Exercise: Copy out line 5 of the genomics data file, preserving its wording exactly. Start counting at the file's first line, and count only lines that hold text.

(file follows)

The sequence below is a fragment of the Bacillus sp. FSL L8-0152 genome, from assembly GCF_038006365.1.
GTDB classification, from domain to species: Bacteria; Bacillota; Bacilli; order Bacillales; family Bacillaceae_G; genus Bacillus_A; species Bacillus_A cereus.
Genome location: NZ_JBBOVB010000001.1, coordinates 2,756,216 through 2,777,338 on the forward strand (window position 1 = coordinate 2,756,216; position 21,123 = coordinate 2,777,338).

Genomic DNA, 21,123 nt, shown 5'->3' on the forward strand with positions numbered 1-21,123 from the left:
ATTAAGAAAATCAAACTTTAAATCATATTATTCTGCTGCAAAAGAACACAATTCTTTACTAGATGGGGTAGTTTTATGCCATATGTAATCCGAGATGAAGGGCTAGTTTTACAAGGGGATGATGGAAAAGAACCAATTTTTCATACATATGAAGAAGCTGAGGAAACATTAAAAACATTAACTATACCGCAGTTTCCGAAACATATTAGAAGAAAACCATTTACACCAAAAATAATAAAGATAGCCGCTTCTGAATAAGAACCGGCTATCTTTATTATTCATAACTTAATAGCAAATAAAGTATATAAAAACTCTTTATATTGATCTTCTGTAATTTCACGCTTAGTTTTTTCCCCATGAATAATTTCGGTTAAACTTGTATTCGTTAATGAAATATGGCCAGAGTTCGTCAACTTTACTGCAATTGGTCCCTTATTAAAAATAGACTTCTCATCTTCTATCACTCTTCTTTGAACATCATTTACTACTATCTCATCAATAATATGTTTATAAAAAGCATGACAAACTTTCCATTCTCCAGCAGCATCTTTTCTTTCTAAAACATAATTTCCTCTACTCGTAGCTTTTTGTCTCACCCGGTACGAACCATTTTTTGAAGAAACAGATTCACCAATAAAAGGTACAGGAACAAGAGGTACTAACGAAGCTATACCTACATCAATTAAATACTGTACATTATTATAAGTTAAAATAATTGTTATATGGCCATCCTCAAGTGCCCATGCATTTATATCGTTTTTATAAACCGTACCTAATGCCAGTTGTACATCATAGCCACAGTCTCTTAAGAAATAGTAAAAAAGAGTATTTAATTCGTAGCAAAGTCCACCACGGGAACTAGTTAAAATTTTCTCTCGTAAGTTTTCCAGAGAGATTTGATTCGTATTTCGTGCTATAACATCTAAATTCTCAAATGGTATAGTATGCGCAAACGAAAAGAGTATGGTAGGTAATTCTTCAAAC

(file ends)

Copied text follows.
ATTAAGAAAATCAAACTTTAAATCATATTATTCTGCTGCAAAAGAACACAATTCTTTACTAGATGGGGTAGTTTTATGCCATATGTAATCCGAGATGAAGGGCTAGTTTTACAAGGGGATGATGGAAAAGAACCAATTTTTCATACATATGAAGAAGCTGAGGAAACATTAAAAACATTAACTATACCGCAGTTTCCGAAACATATTAGAAGAAAACCATTTACACCAAAAATAATAAAGATAGCCGCTTCTGAATAAGAACCGGCTATCTTTATTATTCATAACTTAATAGCAAATAAAGTATATAAAAACTCTTTATATTGATCTTCTGTAATTTCACGCTTAGTTTTTTCCCCATGAATAATTTCGGTTAAACTTGTATTCGTTAATGAAATATGGCCAGAGTTCGTCAACTTTACTGCAATTGGTCCCTTATTAAAAATAGACTTCTCATCTTCTATCACTCTTCTTTGAACATCATTTACTACTATCTCATCAATAATATGTTTATAAAAAGCATGACAAACTTTCCATTCTCCAGCAGCATCTTTTCTTTCTAAAACATAATTTCCTCTACTCGTAGCTTTTTGTCTCACCCGGTACGAACCATTTTTTGAAGAAACAGATTCACCAATAAAAGGTACAGGAACAAGAGGTACTAACGAAGCTATACCTACATCAATTAAATACTGTACATTATTATAAGTTAAAATAATTGTTATATGGCCATCCTCAAGTGCCCATGCATTTATATCGTTTTTATAAACCGTACCTAATGCCAGTTGTACATCATAGCCACAGTCTCTTAAGAAATAGTAAAAAAGAGTATTTAATTCGTAGCAAAGTCCACCACGGGAACTAGTTAAAATTTTCTCTCGTAAGTTTTCCAGAGAGATTTGATTCGTATTTCGTGCTATAACATCTAAATTCTCAAATGGTATAGTATGCGCAAACGAAAAGAGTATGGTAGGTAATTCTTCAAAC